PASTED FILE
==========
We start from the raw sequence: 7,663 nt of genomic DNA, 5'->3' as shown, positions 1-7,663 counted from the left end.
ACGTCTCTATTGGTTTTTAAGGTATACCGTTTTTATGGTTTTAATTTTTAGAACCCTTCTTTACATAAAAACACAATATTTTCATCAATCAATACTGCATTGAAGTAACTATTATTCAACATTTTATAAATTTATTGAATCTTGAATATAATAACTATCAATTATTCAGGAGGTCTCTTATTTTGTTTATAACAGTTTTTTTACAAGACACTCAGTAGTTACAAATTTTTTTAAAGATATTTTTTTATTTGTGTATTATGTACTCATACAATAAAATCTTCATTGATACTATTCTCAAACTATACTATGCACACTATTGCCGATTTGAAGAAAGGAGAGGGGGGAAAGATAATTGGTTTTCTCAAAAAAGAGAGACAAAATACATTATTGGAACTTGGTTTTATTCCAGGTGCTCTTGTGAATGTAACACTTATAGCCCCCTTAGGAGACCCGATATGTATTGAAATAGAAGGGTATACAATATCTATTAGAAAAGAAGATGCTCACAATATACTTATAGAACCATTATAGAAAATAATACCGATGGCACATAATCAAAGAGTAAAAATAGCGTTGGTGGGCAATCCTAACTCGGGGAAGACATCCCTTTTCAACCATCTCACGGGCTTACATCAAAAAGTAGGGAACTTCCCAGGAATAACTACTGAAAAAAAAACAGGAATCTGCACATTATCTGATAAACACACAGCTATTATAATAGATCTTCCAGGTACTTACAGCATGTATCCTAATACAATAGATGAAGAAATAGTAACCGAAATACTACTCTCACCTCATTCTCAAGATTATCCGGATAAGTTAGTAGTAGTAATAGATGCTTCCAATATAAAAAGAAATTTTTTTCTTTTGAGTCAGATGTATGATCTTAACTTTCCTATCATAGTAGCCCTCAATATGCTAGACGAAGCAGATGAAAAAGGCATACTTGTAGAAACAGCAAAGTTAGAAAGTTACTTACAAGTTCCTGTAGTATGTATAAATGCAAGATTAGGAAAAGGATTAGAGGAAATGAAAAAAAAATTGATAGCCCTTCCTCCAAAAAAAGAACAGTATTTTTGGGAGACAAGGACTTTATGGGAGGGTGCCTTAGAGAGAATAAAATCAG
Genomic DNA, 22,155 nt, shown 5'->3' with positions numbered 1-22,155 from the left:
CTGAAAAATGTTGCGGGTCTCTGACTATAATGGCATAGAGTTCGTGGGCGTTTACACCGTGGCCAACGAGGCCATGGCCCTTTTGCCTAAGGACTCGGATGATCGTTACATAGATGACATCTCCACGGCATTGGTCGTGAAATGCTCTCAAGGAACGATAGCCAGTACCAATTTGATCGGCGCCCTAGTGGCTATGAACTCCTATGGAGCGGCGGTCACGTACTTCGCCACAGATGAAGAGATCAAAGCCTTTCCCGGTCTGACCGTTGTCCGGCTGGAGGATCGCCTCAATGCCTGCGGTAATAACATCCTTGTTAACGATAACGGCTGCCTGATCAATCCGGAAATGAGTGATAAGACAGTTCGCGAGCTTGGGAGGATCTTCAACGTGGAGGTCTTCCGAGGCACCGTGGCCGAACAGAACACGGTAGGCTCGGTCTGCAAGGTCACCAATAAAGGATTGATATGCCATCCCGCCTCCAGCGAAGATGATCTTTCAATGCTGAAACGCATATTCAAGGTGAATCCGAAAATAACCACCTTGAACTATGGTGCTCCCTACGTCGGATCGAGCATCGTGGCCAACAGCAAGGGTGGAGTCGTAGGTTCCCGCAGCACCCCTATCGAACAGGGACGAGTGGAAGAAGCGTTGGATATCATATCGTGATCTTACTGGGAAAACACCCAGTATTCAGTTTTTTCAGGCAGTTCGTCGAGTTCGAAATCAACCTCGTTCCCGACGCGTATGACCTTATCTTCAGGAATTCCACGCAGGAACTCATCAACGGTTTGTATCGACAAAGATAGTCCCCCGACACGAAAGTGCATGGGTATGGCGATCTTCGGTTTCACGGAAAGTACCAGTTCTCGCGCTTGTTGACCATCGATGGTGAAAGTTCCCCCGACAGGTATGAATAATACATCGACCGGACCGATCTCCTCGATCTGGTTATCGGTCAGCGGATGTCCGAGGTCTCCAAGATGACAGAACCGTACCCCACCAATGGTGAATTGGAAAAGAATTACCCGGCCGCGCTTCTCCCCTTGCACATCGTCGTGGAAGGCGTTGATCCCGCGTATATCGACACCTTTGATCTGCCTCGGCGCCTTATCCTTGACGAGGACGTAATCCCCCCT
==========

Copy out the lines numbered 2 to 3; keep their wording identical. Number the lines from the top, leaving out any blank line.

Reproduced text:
ACGTCTCTATTGGTTTTTAAGGTATACCGTTTTTATGGTTTTAATTTTTAGAACCCTTCTTTACATAAAAACACAATATTTTCATCAATCAATACTGCATTGAAGTAACTATTATTCAACATTTTATAAATTTATTGAATCTTGAATATAATAACTATCAATTATTCAGGAGGTCTCTTATTTTGTTTATAACAGTTTTTTTACAAGACACTCAGTAGTTACAAATTTTTTTAAAGATATTTTTTTATTTGTGTATTATGTACTCATACAATAAAATCTTCATTGATACTATTCTCAAACTATACTATGCACACTATTGCCGATTTGAAGAAAGGAGAGGGGGGAAAGATAATTGGTTTTCTCAAAAAAGAGAGACAAAATACATTATTGGAACTTGGTTTTATTCCAGGTGCTCTTGTGAATGTAACACTTATAGCCCCCTTAGGAGACCCGATATGTATTGAAATAGAAGGGTATACAATATCTATTAGAAAAGAAGATGCTCACAATATACTTATAGAACCATTATAGAAAATAATACCGATGGCACATAATCAAAGAGTAAAAATAGCGTTGGTGGGCAATCCTAACTCGGGGAAGACATCCCTTTTCAACCATCTCACGGGCTTACATCAAAAAGTAGGGAACTTCCCAGGAATAACTACTGAAAAAAAAACAGGAATCTGCACATTATCTGATAAACACACAGCTATTATAATAGATCTTCCAGGTACTTACAGCATGTATCCTAATACAATAGATGAAGAAATAGTAACCGAAATACTACTCTCACCTCATTCTCAAGATTATCCGGATAAGTTAGTAGTAGTAATAGATGCTTCCAATATAAAAAGAAATTTTTTTCTTTTGAGTCAGATGTATGATCTTAACTTTCCTATCATAGTAGCCCTCAATATGCTAGACGAAGCAGATGAAAAAGGCATACTTGTAGAAACAGCAAAGTTAGAAAGTTACTTACAAGTTCCTGTAGTATGTATAAATGCAAGATTAGGAAAAGGATTAGAGGAAATGAAAAAAAAATTGATAGCCCTTCCTCCAAAAAAAGAACAGTATTTTTGGGAGACAAGGACTTTATGGGAGGGTGCCTTAGAGAGAATAAAATCAG
Genomic DNA, 22,155 nt, shown 5'->3' with positions numbered 1-22,155 from the left: